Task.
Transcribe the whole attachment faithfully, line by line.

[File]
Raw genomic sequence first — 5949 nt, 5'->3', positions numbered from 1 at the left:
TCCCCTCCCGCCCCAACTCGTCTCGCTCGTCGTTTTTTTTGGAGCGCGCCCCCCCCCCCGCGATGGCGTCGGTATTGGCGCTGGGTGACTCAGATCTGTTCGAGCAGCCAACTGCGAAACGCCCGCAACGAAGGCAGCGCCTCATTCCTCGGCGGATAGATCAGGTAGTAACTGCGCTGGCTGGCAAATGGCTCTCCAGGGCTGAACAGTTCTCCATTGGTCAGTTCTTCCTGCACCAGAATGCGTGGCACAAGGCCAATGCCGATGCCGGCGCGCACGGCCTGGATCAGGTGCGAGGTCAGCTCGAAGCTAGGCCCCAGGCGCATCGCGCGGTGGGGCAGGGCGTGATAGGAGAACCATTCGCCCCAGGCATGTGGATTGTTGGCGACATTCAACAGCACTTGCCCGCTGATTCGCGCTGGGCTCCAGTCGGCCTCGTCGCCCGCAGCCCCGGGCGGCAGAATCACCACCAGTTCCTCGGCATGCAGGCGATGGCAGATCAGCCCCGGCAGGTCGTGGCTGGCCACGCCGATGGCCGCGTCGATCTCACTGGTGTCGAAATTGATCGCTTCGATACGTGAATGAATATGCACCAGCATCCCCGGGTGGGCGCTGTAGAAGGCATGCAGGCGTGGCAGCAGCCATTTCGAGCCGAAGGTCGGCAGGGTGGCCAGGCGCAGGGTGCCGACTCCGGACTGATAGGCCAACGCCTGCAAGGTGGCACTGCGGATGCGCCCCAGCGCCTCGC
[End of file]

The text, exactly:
Raw genomic sequence first — 5949 nt, 5'->3', positions numbered from 1 at the left:
TCCCCTCCCGCCCCAACTCGTCTCGCTCGTCGTTTTTTTTGGAGCGCGCCCCCCCCCCCGCGATGGCGTCGGTATTGGCGCTGGGTGACTCAGATCTGTTCGAGCAGCCAACTGCGAAACGCCCGCAACGAAGGCAGCGCCTCATTCCTCGGCGGATAGATCAGGTAGTAACTGCGCTGGCTGGCAAATGGCTCTCCAGGGCTGAACAGTTCTCCATTGGTCAGTTCTTCCTGCACCAGAATGCGTGGCACAAGGCCAATGCCGATGCCGGCGCGCACGGCCTGGATCAGGTGCGAGGTCAGCTCGAAGCTAGGCCCCAGGCGCATCGCGCGGTGGGGCAGGGCGTGATAGGAGAACCATTCGCCCCAGGCATGTGGATTGTTGGCGACATTCAACAGCACTTGCCCGCTGATTCGCGCTGGGCTCCAGTCGGCCTCGTCGCCCGCAGCCCCGGGCGGCAGAATCACCACCAGTTCCTCGGCATGCAGGCGATGGCAGATCAGCCCCGGCAGGTCGTGGCTGGCCACGCCGATGGCCGCGTCGATCTCACTGGTGTCGAAATTGATCGCTTCGATACGTGAATGAATATGCACCAGCATCCCCGGGTGGGCGCTGTAGAAGGCATGCAGGCGTGGCAGCAGCCATTTCGAGCCGAAGGTCGGCAGGGTGGCCAGGCGCAGGGTGCCGACTCCGGACTGATAGGCCAACGCCTGCAAGGTGGCACTGCGGATGCGCCCCAGCGCCTCGC